Childline’s suicide help calls up 15% in a year

A total of 22,456 sessions were given to children in the UK thinking about taking their own life – up from 19,481 the year before, the charity Childline reported, but the helpline says it can answer only three out of every four calls and urgently needs more volunteers.

Childline founder and president Dame Esther Rantzen told the BBC it was vital to find out why so many young people are feeling so desperate.

“When Childline launched over 30 years ago, I remember children usually felt suicidal because they were being hurt by someone. Now young people tell us they are overwhelmed by mental health issues taking them to the brink of suicide. We must discover why so many of our young people feel so isolated they turn to Childline, because they believe no one else cares about them.”

The BBC said Childline’s statistics for the past year showed that 72% of the calls handled were from girls and 13,456 sessions were about anxiety issues. Figures showed that more than 2,000 contacts were with young people who had already taken steps to end their lives, such as writing a note, giving meaningful items away or even planning their death.

The BBC quoted a former Childline caller who said “To get to my school I had to cross a railway bridge and I would just stand there and think ‘I could just jump off’. It felt overwhelming and like I was alone. I just felt so, so low, I couldn’t see a way out.”

The girl, now 18, said she was self-harming when she was 11 and first thought about taking her own life when she was 13.

“I didn’t want to tell my parents because I thought they would be worried and disappointed or not understand.”
She said it was essential to speak to someone about your feelings and problems, adding that ‘talking to someone who’s not in the problem, who you know is not going to judge you or worry – because my main problem was ‘I don’t want my parents to worry, there’s so much stress’ – and just knowing that you’re not alone and that it’s not your fault’ was helpful.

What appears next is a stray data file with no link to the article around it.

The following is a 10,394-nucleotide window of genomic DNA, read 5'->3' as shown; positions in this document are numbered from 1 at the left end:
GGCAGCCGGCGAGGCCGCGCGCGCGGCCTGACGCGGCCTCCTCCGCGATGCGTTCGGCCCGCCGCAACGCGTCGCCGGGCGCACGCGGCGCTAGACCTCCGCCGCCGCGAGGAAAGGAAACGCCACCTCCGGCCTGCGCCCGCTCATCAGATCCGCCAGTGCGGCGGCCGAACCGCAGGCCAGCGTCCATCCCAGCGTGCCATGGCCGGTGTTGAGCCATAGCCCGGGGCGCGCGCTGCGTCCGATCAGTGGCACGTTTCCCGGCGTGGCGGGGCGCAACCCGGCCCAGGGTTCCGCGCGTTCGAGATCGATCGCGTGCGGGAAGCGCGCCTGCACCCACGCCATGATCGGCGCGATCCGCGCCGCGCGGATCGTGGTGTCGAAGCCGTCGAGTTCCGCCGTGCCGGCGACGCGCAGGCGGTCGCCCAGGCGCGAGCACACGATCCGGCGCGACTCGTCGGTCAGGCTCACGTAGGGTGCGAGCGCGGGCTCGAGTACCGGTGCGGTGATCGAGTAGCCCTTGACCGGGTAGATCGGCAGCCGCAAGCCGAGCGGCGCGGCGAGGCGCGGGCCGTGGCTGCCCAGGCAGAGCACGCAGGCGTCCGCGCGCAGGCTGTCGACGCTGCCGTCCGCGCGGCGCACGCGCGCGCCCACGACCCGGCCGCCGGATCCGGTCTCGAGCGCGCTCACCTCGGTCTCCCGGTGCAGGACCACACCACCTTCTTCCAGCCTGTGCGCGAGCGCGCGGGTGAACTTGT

The National Council for Hypnotherapy has than 1,800 qualified therapists across the UK who will listen and treat people who see them about anxiety-related issues and the national body adds the can ‘assess your anxiety, identifying the root of stress or anxiety whether it is a situation, a physical issue, a past experience or a relationship’.

After sessions with a hypnotherapist you may feel more confident; more relaxed in situations that have previously challenged you. Many people say that they are calmer and that they have more clarity of thought – able to make decisions more easily.

“People who have experienced side effects of anxiety such as insomnia, find that they are sleeping much better and as a result are able to work more effectively.”

Helping with mental health issues like stress, anxiety, lack of confidence or self-esteem is something which clinical hypnotherapy can do effectively and the need for help seems stronger now than before.

New data from the NSPCC shows one in six Childline counselling sessions is now about serious mental health issues. Those aged 12 to 15 made up a third of sessions, with girls almost seven times more likely to seek help than boys.

For clinical hypnotherapy help, contact a therapist from the NCH near you by clicking here to access their directory.

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